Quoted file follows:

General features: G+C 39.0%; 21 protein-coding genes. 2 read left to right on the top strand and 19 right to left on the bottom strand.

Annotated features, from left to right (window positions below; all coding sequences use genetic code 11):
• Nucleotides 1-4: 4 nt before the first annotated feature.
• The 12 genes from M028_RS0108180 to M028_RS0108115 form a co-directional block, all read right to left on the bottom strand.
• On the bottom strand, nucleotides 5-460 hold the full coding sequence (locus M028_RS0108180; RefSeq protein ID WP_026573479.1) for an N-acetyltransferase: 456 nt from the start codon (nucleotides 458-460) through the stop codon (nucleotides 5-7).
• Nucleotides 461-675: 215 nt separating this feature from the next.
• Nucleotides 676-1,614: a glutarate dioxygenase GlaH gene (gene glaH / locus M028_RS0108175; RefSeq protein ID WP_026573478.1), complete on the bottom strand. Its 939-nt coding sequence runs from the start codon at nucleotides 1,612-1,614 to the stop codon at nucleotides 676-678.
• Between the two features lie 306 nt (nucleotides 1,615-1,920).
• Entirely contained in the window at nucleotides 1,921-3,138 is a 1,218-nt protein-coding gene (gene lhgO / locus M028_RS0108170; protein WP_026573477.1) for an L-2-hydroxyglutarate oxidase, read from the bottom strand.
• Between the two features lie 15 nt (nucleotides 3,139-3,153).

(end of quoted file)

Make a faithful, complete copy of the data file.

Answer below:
General features: G+C 39.0%; 21 protein-coding genes. 2 read left to right on the top strand and 19 right to left on the bottom strand.

Annotated features, from left to right (window positions below; all coding sequences use genetic code 11):
• Nucleotides 1-4: 4 nt before the first annotated feature.
• The 12 genes from M028_RS0108180 to M028_RS0108115 form a co-directional block, all read right to left on the bottom strand.
• On the bottom strand, nucleotides 5-460 hold the full coding sequence (locus M028_RS0108180; RefSeq protein ID WP_026573479.1) for an N-acetyltransferase: 456 nt from the start codon (nucleotides 458-460) through the stop codon (nucleotides 5-7).
• Nucleotides 461-675: 215 nt separating this feature from the next.
• Nucleotides 676-1,614: a glutarate dioxygenase GlaH gene (gene glaH / locus M028_RS0108175; RefSeq protein ID WP_026573478.1), complete on the bottom strand. Its 939-nt coding sequence runs from the start codon at nucleotides 1,612-1,614 to the stop codon at nucleotides 676-678.
• Between the two features lie 306 nt (nucleotides 1,615-1,920).
• Entirely contained in the window at nucleotides 1,921-3,138 is a 1,218-nt protein-coding gene (gene lhgO / locus M028_RS0108170; protein WP_026573477.1) for an L-2-hydroxyglutarate oxidase, read from the bottom strand.
• Between the two features lie 15 nt (nucleotides 3,139-3,153).